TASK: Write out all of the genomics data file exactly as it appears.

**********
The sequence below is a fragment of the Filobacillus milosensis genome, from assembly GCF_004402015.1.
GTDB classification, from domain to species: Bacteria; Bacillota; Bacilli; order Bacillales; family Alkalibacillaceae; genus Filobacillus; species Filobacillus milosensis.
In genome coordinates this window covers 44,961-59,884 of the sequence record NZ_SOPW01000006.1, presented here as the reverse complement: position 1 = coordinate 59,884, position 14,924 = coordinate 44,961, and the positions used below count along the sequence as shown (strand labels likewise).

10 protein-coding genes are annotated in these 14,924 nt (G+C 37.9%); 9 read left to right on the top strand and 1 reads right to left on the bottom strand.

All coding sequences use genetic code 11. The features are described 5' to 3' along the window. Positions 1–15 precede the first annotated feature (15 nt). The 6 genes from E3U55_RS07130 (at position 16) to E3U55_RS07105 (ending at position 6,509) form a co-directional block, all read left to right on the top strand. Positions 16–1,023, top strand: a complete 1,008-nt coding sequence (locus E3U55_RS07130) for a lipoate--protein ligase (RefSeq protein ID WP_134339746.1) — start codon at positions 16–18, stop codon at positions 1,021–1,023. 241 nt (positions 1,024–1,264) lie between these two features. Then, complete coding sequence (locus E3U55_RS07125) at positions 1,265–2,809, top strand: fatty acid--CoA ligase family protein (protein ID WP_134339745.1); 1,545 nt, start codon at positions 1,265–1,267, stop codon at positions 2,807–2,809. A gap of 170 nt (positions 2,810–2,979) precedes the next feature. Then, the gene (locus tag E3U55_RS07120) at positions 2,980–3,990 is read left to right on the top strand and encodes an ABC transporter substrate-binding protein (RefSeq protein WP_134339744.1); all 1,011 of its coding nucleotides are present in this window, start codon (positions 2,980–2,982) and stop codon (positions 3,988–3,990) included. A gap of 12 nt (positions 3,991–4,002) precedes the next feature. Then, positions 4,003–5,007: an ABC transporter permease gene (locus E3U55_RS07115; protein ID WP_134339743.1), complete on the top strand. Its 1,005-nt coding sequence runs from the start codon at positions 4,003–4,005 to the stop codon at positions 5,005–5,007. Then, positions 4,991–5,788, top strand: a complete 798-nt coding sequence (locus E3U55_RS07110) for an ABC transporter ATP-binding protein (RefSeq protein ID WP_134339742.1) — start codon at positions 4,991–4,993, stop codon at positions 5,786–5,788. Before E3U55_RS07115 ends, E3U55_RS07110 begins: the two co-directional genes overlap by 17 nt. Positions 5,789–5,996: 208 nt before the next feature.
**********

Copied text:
The sequence below is a fragment of the Filobacillus milosensis genome, from assembly GCF_004402015.1.
GTDB classification, from domain to species: Bacteria; Bacillota; Bacilli; order Bacillales; family Alkalibacillaceae; genus Filobacillus; species Filobacillus milosensis.
In genome coordinates this window covers 44,961-59,884 of the sequence record NZ_SOPW01000006.1, presented here as the reverse complement: position 1 = coordinate 59,884, position 14,924 = coordinate 44,961, and the positions used below count along the sequence as shown (strand labels likewise).

10 protein-coding genes are annotated in these 14,924 nt (G+C 37.9%); 9 read left to right on the top strand and 1 reads right to left on the bottom strand.

All coding sequences use genetic code 11. The features are described 5' to 3' along the window. Positions 1–15 precede the first annotated feature (15 nt). The 6 genes from E3U55_RS07130 (at position 16) to E3U55_RS07105 (ending at position 6,509) form a co-directional block, all read left to right on the top strand. Positions 16–1,023, top strand: a complete 1,008-nt coding sequence (locus E3U55_RS07130) for a lipoate--protein ligase (RefSeq protein ID WP_134339746.1) — start codon at positions 16–18, stop codon at positions 1,021–1,023. 241 nt (positions 1,024–1,264) lie between these two features. Then, complete coding sequence (locus E3U55_RS07125) at positions 1,265–2,809, top strand: fatty acid--CoA ligase family protein (protein ID WP_134339745.1); 1,545 nt, start codon at positions 1,265–1,267, stop codon at positions 2,807–2,809. A gap of 170 nt (positions 2,810–2,979) precedes the next feature. Then, the gene (locus tag E3U55_RS07120) at positions 2,980–3,990 is read left to right on the top strand and encodes an ABC transporter substrate-binding protein (RefSeq protein WP_134339744.1); all 1,011 of its coding nucleotides are present in this window, start codon (positions 2,980–2,982) and stop codon (positions 3,988–3,990) included. A gap of 12 nt (positions 3,991–4,002) precedes the next feature. Then, positions 4,003–5,007: an ABC transporter permease gene (locus E3U55_RS07115; protein ID WP_134339743.1), complete on the top strand. Its 1,005-nt coding sequence runs from the start codon at positions 4,003–4,005 to the stop codon at positions 5,005–5,007. Then, positions 4,991–5,788, top strand: a complete 798-nt coding sequence (locus E3U55_RS07110) for an ABC transporter ATP-binding protein (RefSeq protein ID WP_134339742.1) — start codon at positions 4,991–4,993, stop codon at positions 5,786–5,788. Before E3U55_RS07115 ends, E3U55_RS07110 begins: the two co-directional genes overlap by 17 nt. Positions 5,789–5,996: 208 nt before the next feature.